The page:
Darren Coen making it count after years on the fringe 2 months ago

Darren Coen making it count after years on the fringe

Where oh where has Darren Coen been?

On the Mayo club scene, he's been on the front-line for ages. Hollymount Carramore's danger-man, he could kick points all day long.

And everyone with their finger on the pulse out west knows that.

But that doesn't mean he's a hidden gem nor a mystery man who never got a chance in with the county. A closer examination of the 27-year-old's Mayo career shows he's neither of those things.

Far from a 2019 bolter,  he's been knocking around county camps for quite some time, just hasn't grasped that chance with the razor sharp accuracy we're seeing this year.

It all started in 2009. A 17-year-old Coen was centre forward on the minor team that lost an All-Ireland minor final to Armagh. He made it two years a county minor the following year, winning a Connacht title and a man-of-the-match award in 2010.

He'd feature with the under-21s for a couple of years before making the senior panel in 2012, where he played a few FBD League games. In 2013, he began making shapes and was named to start Mayo's 17 point defeat of Galway in the 2013 Connacht quarter final.

Alan Dillon started ahead of him as a late change that day but Coen made his championship debut as a sub. That first start would arrive in the Connacht final against London, when he drilled home a lovely goal.

James Horan kept him involved in his final season first time round in 2014, where he again played a couple of FBD and National League games.

He didn't get much of a look-in under Holmes and Connelly, and was dropped from their panel in early 2015. From that low though, the sharpshooter shot his club Hollymount Carramore to Mayo and Connacht intermediate titles in the same year, before they lost an All-Ireland to Caherciveen in early 2016.

And while the club run was great, it may have counted against him under Stephen Rochford, with Coen missing the majority of his first League campaign due to those commitments. He never really made a breakthrough in the next two years but a rigorous gym training regime and some impressive early seasons trials have him back in the mix for Horan's second coming.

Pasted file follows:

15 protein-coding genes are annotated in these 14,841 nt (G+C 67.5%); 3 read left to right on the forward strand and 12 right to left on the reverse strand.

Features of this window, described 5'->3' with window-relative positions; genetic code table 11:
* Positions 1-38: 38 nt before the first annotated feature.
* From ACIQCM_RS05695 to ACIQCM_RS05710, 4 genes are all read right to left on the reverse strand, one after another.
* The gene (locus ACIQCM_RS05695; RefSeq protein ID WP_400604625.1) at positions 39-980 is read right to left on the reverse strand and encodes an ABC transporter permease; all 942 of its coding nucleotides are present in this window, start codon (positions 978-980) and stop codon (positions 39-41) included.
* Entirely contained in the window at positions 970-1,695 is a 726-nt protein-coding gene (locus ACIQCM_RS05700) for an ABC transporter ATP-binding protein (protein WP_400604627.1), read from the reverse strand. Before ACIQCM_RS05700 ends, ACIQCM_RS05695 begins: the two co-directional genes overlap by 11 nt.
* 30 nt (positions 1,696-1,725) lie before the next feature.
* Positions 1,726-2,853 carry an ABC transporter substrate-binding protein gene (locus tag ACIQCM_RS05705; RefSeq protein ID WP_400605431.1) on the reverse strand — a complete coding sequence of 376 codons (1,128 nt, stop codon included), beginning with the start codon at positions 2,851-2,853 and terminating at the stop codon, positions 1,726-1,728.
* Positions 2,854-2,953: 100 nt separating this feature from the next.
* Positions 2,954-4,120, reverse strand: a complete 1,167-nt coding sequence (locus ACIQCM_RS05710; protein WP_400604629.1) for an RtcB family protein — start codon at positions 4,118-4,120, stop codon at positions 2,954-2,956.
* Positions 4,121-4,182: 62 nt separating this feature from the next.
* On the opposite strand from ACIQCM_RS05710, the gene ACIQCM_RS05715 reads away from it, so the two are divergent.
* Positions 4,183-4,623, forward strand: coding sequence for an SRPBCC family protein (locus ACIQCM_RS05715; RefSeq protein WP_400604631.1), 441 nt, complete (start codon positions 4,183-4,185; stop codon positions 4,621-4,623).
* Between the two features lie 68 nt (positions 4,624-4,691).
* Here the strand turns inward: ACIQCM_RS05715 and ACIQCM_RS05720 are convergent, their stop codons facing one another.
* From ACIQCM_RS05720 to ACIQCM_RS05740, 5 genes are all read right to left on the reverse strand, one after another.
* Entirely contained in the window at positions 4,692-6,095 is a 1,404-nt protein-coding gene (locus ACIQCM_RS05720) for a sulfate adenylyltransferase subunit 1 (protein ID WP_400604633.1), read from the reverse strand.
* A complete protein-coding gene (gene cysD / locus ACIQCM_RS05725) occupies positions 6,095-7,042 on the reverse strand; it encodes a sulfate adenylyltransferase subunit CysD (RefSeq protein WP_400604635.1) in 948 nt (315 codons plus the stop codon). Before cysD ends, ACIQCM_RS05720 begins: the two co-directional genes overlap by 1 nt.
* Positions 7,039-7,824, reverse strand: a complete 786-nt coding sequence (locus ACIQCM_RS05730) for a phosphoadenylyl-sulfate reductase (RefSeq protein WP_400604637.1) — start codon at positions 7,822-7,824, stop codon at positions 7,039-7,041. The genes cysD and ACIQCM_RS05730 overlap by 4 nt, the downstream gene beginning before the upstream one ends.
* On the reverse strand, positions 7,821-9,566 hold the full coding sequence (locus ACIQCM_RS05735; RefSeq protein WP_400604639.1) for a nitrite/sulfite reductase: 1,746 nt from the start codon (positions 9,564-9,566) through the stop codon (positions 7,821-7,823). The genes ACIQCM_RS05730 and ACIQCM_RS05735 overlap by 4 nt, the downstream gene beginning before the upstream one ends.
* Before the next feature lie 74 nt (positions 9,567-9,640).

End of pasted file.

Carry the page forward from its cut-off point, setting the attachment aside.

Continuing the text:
Against Roscommon and Armagh this year, he's been absolutely impeccable.

The lads discussed him on The GAA Hour Football show.

"He doesn't look like a great player, he's not that fast but he's incredibly accurate and if you're incredibly accurate, you have a chance at any level of football that you play at," said Colm Parkinson.

Wooly reckons he could have done a job in some lost finals, while Johnny Doyle is impressed with his clever footballing brain.

"Where has this lad been? Could they not have done with this fella in the 16, 17 All-Ireland finals. When the game is so close, when you need someone to swing you over one, where was this lad?" asked Parkinson.

"He makes it look so easy," says the Kildare man.

"Some of the points he kicked, he was just stroking them over the bar. He's really good. He seems to have a cute enough brain to say to himself 'right, I'm not going to beat this man for pace, I'm just going to sit into the pocket, the ball comes back to me and just drop the hip then. You know he's going to score, he's a big plus for Mayo, when they needed scores, he came up with them," added Doyle.

Conan Doherty sees him as an inspiration for players who might be lacking a yard of pace.

"He's got killer instinct and not many people have that. Very few do. He knows where the posts are. I love him, as a fellow struggler with pace, he doesn't need it, he wins the ball and puts it over..."

Watch the GAA Hour Football show from Monday here.